MUST SEEREVIEWSTheatre ReviewsTom Williams

End Days

By Deborah Zoe LauferEndDays

Directed by Henry Godinez

At the Windy City Playhouse, Chicago

It’s the end of the world…Maybe

Upon entering the new Equity-based Windy City Playhouse at 3014 W. Irving Park, Chicago, one can’t be other than impressed with the size and opulence of this space. The lobby has comfortable couches and chairs, there is a fully stocked bar, and the entrance boasts a large neon sign with two burning torches to light the way. Upon entering the performance space, we are equally impressed with the theatre. It has 6,900  square feet on two levels with a 25-foot-high ceiling and a 50-foot wide, wall-to-wall lighting grid. Laid out (for this show) as a runway  configuration, seating 130 with leather swivel chairs and drink tables plus rows of comfortable chairs, the theatre is designed for patron comforts with ample space yet fine sight lines. 

windycity lobby
Windy City Playhouse lobby

This night club layout works fine with several mini-bars in the theatre to quench your every thirst before and during the intermission. Adorning with enough washrooms for men and women, we even get lovely music there. A visit to this wonderful space sets a high standard for storefront theatres. This wonderful space is huge, smartly planned while being the most patron-friendly theatre space imaginable.


The Windy City Playhouse opens this lovely new space with a comic drama, End Days directed by Henry Godinez with three veteran Equity talents. This quirky play is a bold choice sending the message that this company is willing to stretch the bounds of theatre. That is refreshing. Playwright Deborah Zoe Laufer finds a way to blend Christian fanaticism and the aftermath of 911  into a humorous smart play. 

End Days is a comedy about one family’s adventure to find faith and renewal. Sylvia Stein (Tina Gluschenko), once a Jewish atheist, now a “born again” Evangelical Christian and Rapture believer, speaks to and sees Jesus (Steven Strafford in white robe and crown of thorns upon his long hair). Sylvia is obsessed with spreading the word about the Rapture (the end of the world). Arthur Stein (the likeable everyman Keith Kupferer) is a perpetual sleepy man disillusioned by the 911 attack that killed 65 of his colleagues. He hasn’t gotten out of his pajamas in weeks. Rachel Stein (Sari Sanchez) is the cynical atheistic teen ‘goth’ girl in white face who scorns her mother’s religious fanaticism. She believes in science and she screams at her parents often.


We meet Nelson Steinberg (the delightful nerdy Stephen Cefalu, Jr.), a teen boy whose identify crisis includes dressing in a white Elvis jumpsuit while always carrying a guitar. His school mates constantly harass him. Nelson is a affable and positive fellow who pines for Rachel on first sight and befriends Arthur in a series of comic scenes. This kitchen sink comedy skillfully blends pokes at religious fanaticism as it shows that when in personal crisis, we tend to escape into blindly following extremist beliefs. Sylvia’s personal faith is thrust upon her husband and her unwilling daughter.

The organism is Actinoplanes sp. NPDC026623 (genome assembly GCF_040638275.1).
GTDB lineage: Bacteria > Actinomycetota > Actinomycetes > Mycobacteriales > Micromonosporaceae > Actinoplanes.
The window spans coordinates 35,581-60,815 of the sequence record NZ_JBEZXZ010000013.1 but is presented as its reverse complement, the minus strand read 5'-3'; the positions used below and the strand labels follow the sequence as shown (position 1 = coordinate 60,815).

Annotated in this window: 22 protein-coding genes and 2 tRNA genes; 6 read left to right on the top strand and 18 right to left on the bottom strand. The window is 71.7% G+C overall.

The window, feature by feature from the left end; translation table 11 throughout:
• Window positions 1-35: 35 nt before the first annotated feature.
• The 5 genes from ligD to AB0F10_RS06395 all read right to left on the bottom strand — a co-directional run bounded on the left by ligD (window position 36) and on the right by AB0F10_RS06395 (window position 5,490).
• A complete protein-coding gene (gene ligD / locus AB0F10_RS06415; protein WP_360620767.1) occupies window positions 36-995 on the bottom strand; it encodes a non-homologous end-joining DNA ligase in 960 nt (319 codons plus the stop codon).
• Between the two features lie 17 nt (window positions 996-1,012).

We witness Sylvia seeing Jesus personified on stage. Steven Strafford plays Jesus effective with a few winks and gestures. Nelson is the charming, big-hearted teen who wins Rachel, helps Arthur cope, and gives Sylvia the benefit of the doubt as to the validity of the coming Rapture. This is a star-making role for Stephen Cefalu . He exudes charm, terrific comedic timing, and sincerity. His natural warmth and truthfulness has a healing tone through the laughter he garners. 
Without revealing too much, let me say that playwright Deborah Zoe Laufer’s script is a sit-com that contains a surprising ending that is both plausible and smart. This show intelligently, with loads of wit, pokes at religious fanaticism as a means to heal our personal wounds. Laufer suggests a more human source of renewal and faith to fill our needs. Without being ‘preachy’ or condescending, End Days unfolds as a funny look at the role of faith in human relations. This show is cute and healing. Indeed it sends Elvis to the rescue.


Tom Williams

Talk Theatre in Chicago podcast

Date of Review: March 23, 2015

For more info checkout the End Days page at

Windy City Playhouse


At the Windy City Playhouse, 3014 W. Irving Park, Chicago, IL,  call 773-891-8985,, tickets $2- – $45, Wednesdays & Thursdays at 7:30 pm, Fridays & Saturdays at 8pm, Sundays at alternating at 3 or 5pm with occasional Saturday matinees, running time is 2 hours, 15  minutes with intermission, through April 26, 2015